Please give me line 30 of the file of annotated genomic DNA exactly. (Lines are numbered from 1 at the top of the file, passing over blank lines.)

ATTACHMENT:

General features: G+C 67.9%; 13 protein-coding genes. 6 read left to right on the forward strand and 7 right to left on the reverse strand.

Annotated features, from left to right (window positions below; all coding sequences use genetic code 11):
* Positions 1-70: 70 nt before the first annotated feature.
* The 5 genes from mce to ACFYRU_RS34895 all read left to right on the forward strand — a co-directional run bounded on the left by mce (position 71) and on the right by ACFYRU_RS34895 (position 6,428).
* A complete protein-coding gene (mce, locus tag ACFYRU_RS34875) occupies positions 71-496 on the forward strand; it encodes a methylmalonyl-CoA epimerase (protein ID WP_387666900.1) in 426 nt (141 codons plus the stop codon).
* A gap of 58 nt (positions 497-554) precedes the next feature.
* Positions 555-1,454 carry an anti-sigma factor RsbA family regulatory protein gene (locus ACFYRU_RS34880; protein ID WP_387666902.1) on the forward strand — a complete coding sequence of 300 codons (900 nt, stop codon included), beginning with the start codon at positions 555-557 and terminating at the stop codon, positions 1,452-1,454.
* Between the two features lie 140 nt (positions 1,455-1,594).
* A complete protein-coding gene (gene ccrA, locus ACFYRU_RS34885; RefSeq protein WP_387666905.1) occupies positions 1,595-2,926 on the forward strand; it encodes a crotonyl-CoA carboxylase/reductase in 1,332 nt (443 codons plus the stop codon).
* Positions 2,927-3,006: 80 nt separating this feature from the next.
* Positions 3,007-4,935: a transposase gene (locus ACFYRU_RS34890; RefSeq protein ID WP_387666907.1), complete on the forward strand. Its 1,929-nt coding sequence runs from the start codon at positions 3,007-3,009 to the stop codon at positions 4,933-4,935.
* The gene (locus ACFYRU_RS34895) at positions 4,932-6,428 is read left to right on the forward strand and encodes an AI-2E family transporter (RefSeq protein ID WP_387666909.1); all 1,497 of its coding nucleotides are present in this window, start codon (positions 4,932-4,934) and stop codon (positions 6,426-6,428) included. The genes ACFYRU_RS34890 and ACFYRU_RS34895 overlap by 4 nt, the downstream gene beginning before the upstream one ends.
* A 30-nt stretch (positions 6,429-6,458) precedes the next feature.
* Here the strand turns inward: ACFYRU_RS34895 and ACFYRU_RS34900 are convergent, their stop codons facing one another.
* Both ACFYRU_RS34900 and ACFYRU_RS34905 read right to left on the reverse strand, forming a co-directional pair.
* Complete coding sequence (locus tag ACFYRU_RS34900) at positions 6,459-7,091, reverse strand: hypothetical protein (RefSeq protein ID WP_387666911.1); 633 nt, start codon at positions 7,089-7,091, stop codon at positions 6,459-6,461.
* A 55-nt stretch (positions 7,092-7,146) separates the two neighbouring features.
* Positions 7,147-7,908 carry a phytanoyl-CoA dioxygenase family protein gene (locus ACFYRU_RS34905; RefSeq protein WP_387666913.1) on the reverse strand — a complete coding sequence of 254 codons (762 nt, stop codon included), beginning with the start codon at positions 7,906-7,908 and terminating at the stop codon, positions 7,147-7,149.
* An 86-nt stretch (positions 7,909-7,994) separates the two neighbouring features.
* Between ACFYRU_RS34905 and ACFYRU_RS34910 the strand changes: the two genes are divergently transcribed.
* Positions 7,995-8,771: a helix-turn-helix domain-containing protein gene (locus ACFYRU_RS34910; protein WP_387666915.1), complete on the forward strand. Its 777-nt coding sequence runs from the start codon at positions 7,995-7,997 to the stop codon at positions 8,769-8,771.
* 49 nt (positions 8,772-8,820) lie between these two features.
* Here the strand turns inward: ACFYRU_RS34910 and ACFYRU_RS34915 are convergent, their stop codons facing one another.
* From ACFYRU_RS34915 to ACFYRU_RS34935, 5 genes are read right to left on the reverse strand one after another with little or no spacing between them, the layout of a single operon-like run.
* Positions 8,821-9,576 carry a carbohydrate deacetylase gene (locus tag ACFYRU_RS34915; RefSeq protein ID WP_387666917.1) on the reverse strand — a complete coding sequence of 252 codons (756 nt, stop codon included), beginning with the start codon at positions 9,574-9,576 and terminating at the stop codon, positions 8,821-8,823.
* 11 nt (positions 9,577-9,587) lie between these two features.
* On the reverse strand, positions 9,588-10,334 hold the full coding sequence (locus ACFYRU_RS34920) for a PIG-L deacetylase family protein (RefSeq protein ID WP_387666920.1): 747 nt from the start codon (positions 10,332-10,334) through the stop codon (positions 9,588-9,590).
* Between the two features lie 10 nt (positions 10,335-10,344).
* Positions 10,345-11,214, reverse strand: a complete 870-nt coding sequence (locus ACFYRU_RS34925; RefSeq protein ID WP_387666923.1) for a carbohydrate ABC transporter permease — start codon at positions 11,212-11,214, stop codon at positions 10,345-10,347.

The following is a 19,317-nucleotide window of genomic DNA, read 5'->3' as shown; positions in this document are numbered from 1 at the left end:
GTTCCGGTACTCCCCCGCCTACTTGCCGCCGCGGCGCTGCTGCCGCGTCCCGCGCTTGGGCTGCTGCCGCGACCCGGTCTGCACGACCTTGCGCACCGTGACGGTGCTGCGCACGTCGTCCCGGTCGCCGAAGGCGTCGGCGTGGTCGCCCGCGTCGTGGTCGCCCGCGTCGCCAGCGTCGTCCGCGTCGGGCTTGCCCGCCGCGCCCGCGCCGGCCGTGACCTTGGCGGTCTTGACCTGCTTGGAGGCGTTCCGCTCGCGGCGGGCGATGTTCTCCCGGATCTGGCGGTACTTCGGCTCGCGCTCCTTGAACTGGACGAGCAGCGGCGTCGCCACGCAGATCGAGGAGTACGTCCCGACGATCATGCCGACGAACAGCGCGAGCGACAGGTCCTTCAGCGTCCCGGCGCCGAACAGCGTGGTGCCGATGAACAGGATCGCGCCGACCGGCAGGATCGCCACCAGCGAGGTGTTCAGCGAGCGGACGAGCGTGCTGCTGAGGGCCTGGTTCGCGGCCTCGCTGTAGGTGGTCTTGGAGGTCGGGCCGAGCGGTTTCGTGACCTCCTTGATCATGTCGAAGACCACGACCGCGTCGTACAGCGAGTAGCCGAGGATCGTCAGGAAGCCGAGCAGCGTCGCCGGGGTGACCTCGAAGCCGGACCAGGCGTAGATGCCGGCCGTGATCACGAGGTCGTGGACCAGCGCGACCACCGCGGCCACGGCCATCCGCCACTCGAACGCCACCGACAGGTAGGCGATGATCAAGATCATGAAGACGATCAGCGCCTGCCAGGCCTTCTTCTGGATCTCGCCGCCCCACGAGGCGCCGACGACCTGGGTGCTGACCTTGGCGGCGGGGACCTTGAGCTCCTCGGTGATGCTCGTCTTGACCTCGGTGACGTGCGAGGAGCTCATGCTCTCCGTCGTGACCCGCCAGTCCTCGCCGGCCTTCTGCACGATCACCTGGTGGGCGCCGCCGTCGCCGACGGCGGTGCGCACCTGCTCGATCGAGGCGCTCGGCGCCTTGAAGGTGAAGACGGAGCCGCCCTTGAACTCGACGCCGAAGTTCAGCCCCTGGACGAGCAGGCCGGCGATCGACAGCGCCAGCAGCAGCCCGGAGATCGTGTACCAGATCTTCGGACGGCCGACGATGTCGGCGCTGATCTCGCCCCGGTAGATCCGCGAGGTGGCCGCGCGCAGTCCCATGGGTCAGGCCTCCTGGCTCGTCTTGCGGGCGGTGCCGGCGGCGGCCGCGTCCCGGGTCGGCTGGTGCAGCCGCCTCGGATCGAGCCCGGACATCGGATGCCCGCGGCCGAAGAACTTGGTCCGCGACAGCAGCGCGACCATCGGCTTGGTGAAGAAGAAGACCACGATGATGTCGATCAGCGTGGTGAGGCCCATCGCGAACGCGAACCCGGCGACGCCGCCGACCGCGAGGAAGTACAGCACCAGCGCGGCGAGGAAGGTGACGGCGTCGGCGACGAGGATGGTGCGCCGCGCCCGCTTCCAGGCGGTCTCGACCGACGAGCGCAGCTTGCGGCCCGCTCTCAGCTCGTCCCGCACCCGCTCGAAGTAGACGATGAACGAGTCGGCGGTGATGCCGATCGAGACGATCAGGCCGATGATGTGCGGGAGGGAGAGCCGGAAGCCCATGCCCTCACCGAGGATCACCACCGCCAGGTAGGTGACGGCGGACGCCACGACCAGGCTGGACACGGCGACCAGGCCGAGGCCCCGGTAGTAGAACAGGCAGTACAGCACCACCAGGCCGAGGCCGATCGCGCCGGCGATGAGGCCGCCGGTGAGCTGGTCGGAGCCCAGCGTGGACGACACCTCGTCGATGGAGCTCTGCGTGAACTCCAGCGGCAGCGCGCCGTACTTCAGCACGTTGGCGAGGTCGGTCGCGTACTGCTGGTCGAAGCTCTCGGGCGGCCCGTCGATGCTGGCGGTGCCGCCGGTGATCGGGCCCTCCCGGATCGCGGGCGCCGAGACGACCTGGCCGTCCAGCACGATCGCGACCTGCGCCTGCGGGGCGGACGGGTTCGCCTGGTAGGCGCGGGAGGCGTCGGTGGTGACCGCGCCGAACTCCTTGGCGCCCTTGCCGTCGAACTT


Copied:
The following is a 19,317-nucleotide window of genomic DNA, read 5'->3' as shown; positions in this document are numbered from 1 at the left end: